Results tagged ‘ Borchard's Orchard ’

Day In The Life Of…An Intern

By: Chris Kutz

When the word “Intern” comes to mind, most people think of a
young, nave college kid all bright-eyed and bushy-tailed, full of ambition,
slowly eased into the business world by being assigned mundane duties such as
making copies, distributing mail, getting coffee for the entire office, or
anything else that falls under the last line in most job descriptions: “All
other assigned duties.”

Fortunately, my internship with the Grizzlies has
materialized into more than such a role. Sure, there are going to be times when,
as interns, we will be called to do such things as making copies because we are
stuck at the bottom of the totem pole, but it is safe to say we are allowed to
make the most of our own experiences here at Chukchansi Park.

Day in the Life of Graphic copy.jpg

When I step into the office around 10 in the morning
(without the office’s daily dose of caffeine mind you), I try to jump into a
project that was given to me the day before. It gives me an ease of mind
because I know what I need to do immediately while it also helps those hierarchically
above us who are also just getting into the office after a late game from the
night before (Groggy co-workers + energetic but conniving questions of “Do you
have anything for me to do?” = bad start to an always good day). For example,
right now I have been digging deep for some facts about your Fresno Grizzlies
so that we can share them with you via the spanking new video boards at
Chukchansi Park.

(Did you know Brock Bond reached base in 51 consecutive
games last year? That’s longer than some players’ careers! Or that Buster Posey
played all nine positions in one game during his time at Florida State? At the
same time? Ok, that last part was not true but the first one was. Either way, cue
the Chuck Norris-esque websites now, Giants fans, because the legend of Gerald
“Buster” Posey continues to grow.)

Now, I am a baseball junkie, hence interning with a
professional baseball team, so any cool facts/info I dig up about our players are
awesome to me, and I hope the fans find it interesting as well. The research
may become less exciting farther and farther in, but we when I stumble upon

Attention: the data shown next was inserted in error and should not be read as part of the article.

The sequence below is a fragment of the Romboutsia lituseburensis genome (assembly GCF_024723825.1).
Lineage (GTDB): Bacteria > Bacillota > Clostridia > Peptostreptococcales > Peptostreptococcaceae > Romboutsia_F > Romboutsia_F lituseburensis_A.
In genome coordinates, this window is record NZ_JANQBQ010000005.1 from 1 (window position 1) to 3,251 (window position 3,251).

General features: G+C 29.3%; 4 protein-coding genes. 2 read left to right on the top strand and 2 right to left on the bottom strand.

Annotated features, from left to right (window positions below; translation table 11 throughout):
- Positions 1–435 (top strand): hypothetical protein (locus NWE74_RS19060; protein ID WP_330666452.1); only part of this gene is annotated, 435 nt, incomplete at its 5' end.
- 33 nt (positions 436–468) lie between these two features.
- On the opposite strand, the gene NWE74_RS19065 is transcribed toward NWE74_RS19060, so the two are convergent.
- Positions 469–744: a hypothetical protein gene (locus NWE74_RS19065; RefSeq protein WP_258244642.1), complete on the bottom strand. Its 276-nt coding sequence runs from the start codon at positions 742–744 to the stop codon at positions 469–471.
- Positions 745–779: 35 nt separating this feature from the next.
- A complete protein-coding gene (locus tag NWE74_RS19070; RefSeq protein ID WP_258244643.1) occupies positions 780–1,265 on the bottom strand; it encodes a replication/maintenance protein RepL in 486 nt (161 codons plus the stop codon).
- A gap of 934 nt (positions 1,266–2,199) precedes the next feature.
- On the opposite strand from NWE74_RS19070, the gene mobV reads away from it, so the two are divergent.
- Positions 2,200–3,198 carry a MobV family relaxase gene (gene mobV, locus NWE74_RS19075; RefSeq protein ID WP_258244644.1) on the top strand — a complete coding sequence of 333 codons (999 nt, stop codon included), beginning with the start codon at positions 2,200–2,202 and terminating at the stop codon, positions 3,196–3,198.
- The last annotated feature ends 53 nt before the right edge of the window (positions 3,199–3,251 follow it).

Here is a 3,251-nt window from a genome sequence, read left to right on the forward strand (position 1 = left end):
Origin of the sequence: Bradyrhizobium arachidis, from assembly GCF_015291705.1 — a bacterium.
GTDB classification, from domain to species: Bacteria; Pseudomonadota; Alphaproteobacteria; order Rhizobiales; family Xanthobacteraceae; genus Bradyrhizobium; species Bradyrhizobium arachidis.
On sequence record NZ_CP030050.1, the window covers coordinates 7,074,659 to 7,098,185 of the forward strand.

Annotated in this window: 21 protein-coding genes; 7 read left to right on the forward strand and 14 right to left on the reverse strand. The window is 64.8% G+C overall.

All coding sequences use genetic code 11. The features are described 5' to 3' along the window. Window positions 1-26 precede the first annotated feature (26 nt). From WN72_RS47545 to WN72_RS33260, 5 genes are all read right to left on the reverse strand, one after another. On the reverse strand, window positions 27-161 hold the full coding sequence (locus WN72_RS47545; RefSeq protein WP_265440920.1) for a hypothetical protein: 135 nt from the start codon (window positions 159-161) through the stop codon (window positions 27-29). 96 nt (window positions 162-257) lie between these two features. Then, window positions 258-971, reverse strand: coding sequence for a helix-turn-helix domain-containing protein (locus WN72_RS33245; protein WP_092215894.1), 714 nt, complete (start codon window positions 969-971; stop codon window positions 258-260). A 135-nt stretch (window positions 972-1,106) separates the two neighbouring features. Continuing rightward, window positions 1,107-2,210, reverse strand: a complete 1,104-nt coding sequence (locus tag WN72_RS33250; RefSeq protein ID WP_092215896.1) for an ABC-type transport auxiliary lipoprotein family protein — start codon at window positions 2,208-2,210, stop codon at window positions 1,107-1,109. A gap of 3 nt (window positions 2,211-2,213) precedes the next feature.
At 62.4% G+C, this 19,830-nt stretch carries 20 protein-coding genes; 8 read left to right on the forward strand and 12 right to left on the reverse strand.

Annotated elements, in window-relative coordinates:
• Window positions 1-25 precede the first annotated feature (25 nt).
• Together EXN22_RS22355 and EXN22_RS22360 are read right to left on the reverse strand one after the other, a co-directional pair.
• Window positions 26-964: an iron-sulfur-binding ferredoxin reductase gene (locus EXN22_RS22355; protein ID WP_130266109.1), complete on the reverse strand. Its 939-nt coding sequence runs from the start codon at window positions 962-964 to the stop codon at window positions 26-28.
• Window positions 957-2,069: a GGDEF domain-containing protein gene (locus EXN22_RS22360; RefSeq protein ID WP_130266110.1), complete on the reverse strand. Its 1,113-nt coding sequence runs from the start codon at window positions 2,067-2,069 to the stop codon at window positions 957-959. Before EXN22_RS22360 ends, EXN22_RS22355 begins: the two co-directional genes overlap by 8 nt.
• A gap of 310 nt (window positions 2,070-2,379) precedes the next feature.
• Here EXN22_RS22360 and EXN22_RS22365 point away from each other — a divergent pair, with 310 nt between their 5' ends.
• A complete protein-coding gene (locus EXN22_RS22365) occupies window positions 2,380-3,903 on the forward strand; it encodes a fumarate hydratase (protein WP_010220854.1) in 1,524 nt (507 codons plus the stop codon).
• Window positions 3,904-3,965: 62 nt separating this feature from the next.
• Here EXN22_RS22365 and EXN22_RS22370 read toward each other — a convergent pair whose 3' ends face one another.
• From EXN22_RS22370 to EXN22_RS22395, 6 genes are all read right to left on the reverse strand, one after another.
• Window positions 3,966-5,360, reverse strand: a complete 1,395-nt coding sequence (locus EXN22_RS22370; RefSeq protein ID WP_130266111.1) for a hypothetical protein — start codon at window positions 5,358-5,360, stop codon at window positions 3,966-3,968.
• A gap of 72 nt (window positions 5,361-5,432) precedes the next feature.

something new, a dose of baseball Red Bull kicks in. Besides, things change on
the fly so often in the office, we all can be working on numerous things at one
time. This can help eliminate potential boredom. 

Other daily duties, specifically on game days, include
creating the pre-game scroll that we roll through on the video board with
statistical leaders in the PCL and on the Grizzlies. I usually start this
around 3 in the afternoon to make sure it’s done with plenty of time before
gates open at 5:30. Also, interesting facts and trends about the team we find go
on the scroll as well. As interns, we help set up the press box food so the
ravenous members of the media upstairs appease their growling stomachs (Lesson
#1 I learned during my first internship last season: Never screw up the food!
You can quickly learn the darker side of others when the spread does not meet
the standards of our entry-level foodies.)

During the game, I work in the video room, operating part of
the video board. A group of us throw up the headshots of players, stats, videos,
music, sponsorships, etc; all following the script laid out to us, trying to
provide the fans with information and entertainment to improve their experience
at the game.

After the game, around 10-ish or whenever the Grizzlies
finally claim victory, I edit some highlights from the game and send it out to the local television stations. This is something new from last year, but it is
very important for us and the news. It helps them have footage for their
telecasts, especially with late-game footage after the cameras have gone back
to station and begin prep for the late evening news. For us, it helps us give
those fans that could not make it out to the game some images and video they
can talk about the next day around the water cooler.

While the whole experience is worthwhile, my favorite part
of the internship gig is interacting with the players while trying to set up
interviews with media. Professional athletes and celebrities are often cast as in-human
because they play a character in our lives. We only see them on TV or on the
internet. Obviously, the Grizzlies are just your everyday human beings (with a
slight increase in baseball-playing ability relative to, say your neighbor);
not characters or robots without simple human interests like you and I. Since
baseball players have downtime, movies and music are always good topics of
conversations, as opposed to last night’s extraordinary (or less-than-ordinary)
performance at the plate.

Since I cannot say I have bad experiences with my internship
(and no, that is not being said because my bosses will more than likely read
this), I will provide insight into the one thing most people are baffled by the
most: the amount of hours put in. If you work for a baseball team, you will
probably be working at least 12-hour days during home games. Now, add eight of
those together for the typical homestand, you can find yourself working almost
100 hours in a week (homestands don’t always conveniently begin on Mondays like
most work weeks.).

A uniform “ugh” usually follows when others hear of so many
hours at work, but for all of us, it’s great because we are working jobs we
like. People work in sports because they want to be there; few, if any, settle
for a job in sports. Sports allow people to find something they are passionate
about and can be creative with. Twelve hours may be seem like more than
necessary, but when we walk into our office and see a baseball field outside,
apathy and boredom quickly disappear like a moonshot soaring into Borchard’s Orchard in left-center.

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